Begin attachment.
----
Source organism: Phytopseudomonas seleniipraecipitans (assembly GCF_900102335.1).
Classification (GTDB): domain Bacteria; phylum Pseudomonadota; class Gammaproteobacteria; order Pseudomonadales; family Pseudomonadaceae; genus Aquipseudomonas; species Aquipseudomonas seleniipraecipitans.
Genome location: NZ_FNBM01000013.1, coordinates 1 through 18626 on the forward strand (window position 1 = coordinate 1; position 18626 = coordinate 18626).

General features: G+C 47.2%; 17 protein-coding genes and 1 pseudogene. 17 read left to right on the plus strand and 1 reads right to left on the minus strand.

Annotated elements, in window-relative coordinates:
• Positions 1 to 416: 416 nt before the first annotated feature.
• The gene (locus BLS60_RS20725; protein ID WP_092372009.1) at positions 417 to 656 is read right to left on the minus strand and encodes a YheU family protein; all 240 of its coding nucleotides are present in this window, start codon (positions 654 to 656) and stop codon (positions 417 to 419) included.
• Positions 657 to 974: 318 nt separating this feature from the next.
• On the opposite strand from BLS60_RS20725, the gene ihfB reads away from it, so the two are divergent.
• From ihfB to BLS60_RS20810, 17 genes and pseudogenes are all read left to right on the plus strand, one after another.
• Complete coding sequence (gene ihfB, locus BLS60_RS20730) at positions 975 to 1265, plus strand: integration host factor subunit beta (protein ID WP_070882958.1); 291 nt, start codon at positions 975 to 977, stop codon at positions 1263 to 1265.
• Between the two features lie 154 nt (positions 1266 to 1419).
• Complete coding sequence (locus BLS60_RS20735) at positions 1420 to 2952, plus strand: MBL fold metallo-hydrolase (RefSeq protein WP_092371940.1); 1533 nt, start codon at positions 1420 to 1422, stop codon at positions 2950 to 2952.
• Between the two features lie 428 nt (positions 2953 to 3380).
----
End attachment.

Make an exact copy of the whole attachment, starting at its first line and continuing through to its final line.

Source organism: Phytopseudomonas seleniipraecipitans (assembly GCF_900102335.1).
Classification (GTDB): domain Bacteria; phylum Pseudomonadota; class Gammaproteobacteria; order Pseudomonadales; family Pseudomonadaceae; genus Aquipseudomonas; species Aquipseudomonas seleniipraecipitans.
Genome location: NZ_FNBM01000013.1, coordinates 1 through 18626 on the forward strand (window position 1 = coordinate 1; position 18626 = coordinate 18626).

General features: G+C 47.2%; 17 protein-coding genes and 1 pseudogene. 17 read left to right on the plus strand and 1 reads right to left on the minus strand.

Annotated elements, in window-relative coordinates:
• Positions 1 to 416: 416 nt before the first annotated feature.
• The gene (locus BLS60_RS20725; protein ID WP_092372009.1) at positions 417 to 656 is read right to left on the minus strand and encodes a YheU family protein; all 240 of its coding nucleotides are present in this window, start codon (positions 654 to 656) and stop codon (positions 417 to 419) included.
• Positions 657 to 974: 318 nt separating this feature from the next.
• On the opposite strand from BLS60_RS20725, the gene ihfB reads away from it, so the two are divergent.
• From ihfB to BLS60_RS20810, 17 genes and pseudogenes are all read left to right on the plus strand, one after another.
• Complete coding sequence (gene ihfB, locus BLS60_RS20730) at positions 975 to 1265, plus strand: integration host factor subunit beta (protein ID WP_070882958.1); 291 nt, start codon at positions 975 to 977, stop codon at positions 1263 to 1265.
• Between the two features lie 154 nt (positions 1266 to 1419).
• Complete coding sequence (locus BLS60_RS20735) at positions 1420 to 2952, plus strand: MBL fold metallo-hydrolase (RefSeq protein WP_092371940.1); 1533 nt, start codon at positions 1420 to 1422, stop codon at positions 2950 to 2952.
• Between the two features lie 428 nt (positions 2953 to 3380).